Stanford researchers explore how the human mind shapes reality
The mind can shape health, behavior and maybe even society as a whole. Stanford researchers are bridging disciplines to understand what our minds can do and how they do it.
Search the internet for “the power of the mind,” and you’ll find some strange things: a program that promises to show you how to attract success simply by focusing on it, a great many nutritional supplements and a video purporting to show a Shaolin monk breaking things with his head. But beyond the hucksters and the hype, the mind actually can do some remarkable things, including shaping our health and well-being.
“Our minds aren’t passive observers, simply perceiving reality as it is. Our minds actually change reality,” said Alia Crum, an assistant professor of psychology and director of the Stanford Mind and Body Lab. Crum and other Stanford researchers – including many who recently took part in a World Economic Forum IdeasLab panel and Worldview Stanford’s Power of Minds meeting, both sponsored in part by the Stanford Neurosciences Institute – are bridging medicine, psychology, education, business and more to understand not just what our minds can do, but also how they do it.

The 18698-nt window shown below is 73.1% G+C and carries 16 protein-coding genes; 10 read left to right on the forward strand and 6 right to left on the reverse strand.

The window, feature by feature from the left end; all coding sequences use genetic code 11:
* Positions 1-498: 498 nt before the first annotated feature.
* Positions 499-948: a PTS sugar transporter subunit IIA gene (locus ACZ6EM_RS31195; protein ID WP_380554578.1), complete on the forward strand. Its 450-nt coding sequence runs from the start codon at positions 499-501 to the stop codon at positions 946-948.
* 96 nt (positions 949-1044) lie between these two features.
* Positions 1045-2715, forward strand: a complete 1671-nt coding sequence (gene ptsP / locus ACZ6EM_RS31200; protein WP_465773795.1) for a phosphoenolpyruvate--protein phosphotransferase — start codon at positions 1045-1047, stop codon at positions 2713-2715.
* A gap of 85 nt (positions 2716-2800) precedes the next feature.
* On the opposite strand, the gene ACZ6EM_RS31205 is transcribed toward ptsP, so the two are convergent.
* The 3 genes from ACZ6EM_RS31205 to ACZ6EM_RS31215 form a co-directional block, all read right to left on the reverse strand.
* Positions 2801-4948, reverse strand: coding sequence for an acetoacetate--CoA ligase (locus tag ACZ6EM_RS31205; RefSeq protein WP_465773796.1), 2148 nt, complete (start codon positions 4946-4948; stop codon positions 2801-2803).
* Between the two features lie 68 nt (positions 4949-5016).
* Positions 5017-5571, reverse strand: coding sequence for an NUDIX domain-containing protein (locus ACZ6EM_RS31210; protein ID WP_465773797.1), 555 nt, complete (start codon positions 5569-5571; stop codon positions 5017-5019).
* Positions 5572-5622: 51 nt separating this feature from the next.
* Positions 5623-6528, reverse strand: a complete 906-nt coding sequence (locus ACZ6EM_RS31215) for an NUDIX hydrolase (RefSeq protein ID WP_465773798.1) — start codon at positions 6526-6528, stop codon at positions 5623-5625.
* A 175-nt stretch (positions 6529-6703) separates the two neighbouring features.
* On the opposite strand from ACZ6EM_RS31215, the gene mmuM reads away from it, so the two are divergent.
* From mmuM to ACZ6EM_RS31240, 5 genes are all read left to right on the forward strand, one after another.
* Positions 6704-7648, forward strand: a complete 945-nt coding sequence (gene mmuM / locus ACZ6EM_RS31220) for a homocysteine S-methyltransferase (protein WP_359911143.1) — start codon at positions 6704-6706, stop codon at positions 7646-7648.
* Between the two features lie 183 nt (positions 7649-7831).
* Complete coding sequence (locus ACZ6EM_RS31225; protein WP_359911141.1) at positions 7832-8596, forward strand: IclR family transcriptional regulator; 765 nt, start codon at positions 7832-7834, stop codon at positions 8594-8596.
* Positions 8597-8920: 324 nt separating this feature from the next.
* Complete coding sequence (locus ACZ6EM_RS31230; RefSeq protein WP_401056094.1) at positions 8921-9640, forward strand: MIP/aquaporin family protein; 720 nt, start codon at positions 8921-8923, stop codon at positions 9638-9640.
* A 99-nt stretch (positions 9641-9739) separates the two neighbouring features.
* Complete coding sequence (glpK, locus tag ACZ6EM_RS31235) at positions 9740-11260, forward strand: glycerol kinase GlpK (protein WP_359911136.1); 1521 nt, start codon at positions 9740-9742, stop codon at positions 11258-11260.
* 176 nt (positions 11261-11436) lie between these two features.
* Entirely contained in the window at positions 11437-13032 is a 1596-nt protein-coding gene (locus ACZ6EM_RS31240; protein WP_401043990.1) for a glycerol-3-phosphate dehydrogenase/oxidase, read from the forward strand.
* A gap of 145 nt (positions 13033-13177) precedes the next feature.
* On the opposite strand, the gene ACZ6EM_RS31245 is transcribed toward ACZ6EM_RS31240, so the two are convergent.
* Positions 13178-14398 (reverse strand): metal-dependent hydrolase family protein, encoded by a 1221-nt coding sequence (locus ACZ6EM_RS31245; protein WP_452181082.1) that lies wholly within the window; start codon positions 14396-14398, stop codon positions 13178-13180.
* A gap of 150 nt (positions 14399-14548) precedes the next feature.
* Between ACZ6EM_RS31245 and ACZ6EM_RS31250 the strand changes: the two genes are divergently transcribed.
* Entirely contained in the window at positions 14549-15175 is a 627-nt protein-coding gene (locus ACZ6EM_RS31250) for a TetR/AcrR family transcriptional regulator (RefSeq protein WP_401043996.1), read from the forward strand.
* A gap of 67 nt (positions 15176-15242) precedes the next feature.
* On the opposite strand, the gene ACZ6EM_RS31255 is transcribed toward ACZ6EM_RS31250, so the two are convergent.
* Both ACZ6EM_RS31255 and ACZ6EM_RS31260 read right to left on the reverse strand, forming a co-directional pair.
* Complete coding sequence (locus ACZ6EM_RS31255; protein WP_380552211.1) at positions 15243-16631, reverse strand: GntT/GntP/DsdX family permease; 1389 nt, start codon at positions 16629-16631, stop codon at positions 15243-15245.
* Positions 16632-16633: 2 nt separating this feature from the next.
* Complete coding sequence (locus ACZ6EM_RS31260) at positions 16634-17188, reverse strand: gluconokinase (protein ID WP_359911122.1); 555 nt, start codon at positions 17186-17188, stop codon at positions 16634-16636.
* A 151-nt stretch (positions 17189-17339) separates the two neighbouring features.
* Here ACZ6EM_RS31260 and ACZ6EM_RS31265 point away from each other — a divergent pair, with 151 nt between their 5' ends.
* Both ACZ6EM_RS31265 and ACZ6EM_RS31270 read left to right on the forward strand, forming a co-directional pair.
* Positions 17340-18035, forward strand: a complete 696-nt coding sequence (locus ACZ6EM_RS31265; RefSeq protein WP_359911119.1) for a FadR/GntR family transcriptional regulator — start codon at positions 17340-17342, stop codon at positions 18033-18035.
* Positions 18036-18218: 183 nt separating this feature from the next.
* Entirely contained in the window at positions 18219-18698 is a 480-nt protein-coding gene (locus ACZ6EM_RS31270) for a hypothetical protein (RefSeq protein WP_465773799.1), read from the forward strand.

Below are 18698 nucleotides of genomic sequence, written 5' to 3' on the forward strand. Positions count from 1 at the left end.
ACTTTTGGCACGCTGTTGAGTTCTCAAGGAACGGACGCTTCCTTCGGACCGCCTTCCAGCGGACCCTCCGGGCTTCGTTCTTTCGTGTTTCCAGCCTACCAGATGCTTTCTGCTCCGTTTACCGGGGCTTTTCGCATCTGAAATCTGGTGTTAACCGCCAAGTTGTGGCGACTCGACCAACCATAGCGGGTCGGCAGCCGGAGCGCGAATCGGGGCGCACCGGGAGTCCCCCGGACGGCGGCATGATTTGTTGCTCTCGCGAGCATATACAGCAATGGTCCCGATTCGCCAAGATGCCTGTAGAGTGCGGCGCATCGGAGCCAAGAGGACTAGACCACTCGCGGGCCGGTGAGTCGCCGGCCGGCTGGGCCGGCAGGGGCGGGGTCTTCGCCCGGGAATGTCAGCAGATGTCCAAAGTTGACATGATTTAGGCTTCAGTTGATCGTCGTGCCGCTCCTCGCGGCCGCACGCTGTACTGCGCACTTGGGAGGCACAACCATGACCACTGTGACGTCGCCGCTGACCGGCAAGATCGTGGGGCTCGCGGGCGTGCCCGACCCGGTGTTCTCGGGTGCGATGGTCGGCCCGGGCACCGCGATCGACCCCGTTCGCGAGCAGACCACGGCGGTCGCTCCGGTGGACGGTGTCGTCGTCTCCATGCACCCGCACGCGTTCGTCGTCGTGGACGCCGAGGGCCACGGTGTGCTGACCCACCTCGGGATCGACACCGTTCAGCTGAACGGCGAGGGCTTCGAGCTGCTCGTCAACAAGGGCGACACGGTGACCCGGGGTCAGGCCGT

Probably the best known way the mind shapes reality is the placebo effect, where people get better if they simply believe they are being treated for a disease. For ages, that was viewed as just an experimental hassle – something to take into account when testing the effectiveness of a new drug, for example.
It’s essential to recognize that mindsets are not peripheral, but central to health and behavior.
Assistant Professor of Psychology
Yet doctors are starting to rethink placebos not as a hassle but as an actual path to better health. After all, placebo effects and the underlying mindsets and social contexts that create them have real effects on health, from reducing anxiety and blood pressure to easing pain and boosting immune systems.